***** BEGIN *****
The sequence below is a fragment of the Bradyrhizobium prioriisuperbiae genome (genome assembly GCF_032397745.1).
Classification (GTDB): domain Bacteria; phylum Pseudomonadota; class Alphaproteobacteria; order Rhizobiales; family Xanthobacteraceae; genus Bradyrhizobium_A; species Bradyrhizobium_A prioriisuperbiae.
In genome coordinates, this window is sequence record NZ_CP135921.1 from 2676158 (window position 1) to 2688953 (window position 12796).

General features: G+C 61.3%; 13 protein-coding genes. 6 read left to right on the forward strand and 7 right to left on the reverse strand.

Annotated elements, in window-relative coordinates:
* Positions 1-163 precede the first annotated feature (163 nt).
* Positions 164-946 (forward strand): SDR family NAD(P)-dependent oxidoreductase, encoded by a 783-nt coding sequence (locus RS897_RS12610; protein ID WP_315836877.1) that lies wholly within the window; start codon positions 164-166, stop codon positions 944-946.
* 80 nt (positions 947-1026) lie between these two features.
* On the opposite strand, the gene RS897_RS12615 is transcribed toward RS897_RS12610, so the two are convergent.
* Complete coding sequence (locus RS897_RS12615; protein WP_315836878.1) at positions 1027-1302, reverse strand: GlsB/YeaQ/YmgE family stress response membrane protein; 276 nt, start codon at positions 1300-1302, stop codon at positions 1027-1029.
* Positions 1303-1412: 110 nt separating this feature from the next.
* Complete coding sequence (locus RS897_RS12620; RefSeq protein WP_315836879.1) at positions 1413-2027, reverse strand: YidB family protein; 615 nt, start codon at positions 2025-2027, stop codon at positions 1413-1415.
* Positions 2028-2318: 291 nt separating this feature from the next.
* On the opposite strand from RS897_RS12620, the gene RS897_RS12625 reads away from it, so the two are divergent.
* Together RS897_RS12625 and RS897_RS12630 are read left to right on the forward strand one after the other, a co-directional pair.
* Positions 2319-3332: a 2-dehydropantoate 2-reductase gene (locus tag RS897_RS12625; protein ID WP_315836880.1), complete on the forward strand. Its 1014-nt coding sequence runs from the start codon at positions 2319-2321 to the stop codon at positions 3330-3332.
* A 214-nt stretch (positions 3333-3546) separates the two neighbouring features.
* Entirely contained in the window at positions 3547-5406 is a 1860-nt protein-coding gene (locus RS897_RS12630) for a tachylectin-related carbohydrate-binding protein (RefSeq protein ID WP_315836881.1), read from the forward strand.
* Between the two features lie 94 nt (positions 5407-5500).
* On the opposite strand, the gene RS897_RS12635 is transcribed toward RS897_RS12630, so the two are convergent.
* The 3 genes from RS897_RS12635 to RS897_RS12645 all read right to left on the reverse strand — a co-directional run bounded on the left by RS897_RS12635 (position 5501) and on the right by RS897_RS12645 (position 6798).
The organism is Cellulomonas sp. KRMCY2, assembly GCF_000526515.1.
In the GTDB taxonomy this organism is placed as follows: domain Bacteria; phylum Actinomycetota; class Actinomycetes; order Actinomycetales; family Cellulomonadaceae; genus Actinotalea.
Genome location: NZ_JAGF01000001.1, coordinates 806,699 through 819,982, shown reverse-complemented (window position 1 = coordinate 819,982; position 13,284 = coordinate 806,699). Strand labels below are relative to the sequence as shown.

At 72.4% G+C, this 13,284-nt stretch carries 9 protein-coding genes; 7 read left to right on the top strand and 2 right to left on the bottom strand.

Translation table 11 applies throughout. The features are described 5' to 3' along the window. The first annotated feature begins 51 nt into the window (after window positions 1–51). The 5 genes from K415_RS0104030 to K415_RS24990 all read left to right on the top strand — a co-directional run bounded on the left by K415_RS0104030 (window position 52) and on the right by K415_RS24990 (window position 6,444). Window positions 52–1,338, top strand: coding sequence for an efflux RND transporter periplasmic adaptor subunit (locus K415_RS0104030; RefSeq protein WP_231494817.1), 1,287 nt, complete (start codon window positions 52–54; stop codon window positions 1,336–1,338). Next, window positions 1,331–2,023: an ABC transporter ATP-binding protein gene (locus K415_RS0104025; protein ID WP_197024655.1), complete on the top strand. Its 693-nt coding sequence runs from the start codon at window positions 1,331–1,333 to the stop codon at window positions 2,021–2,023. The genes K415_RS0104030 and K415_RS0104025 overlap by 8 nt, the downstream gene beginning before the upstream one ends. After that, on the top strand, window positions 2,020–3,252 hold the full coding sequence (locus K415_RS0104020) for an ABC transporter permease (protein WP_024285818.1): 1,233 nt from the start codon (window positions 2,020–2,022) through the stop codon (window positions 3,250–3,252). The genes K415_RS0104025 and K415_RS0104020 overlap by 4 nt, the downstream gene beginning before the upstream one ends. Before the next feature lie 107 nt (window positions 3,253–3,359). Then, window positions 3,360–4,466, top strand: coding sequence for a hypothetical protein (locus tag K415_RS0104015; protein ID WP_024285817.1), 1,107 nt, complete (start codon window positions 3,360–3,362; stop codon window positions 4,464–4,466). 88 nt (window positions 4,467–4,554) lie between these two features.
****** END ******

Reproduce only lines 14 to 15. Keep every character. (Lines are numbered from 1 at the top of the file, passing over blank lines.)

* On the opposite strand from RS897_RS12620, the gene RS897_RS12625 reads away from it, so the two are divergent.
* Together RS897_RS12625 and RS897_RS12630 are read left to right on the forward strand one after the other, a co-directional pair.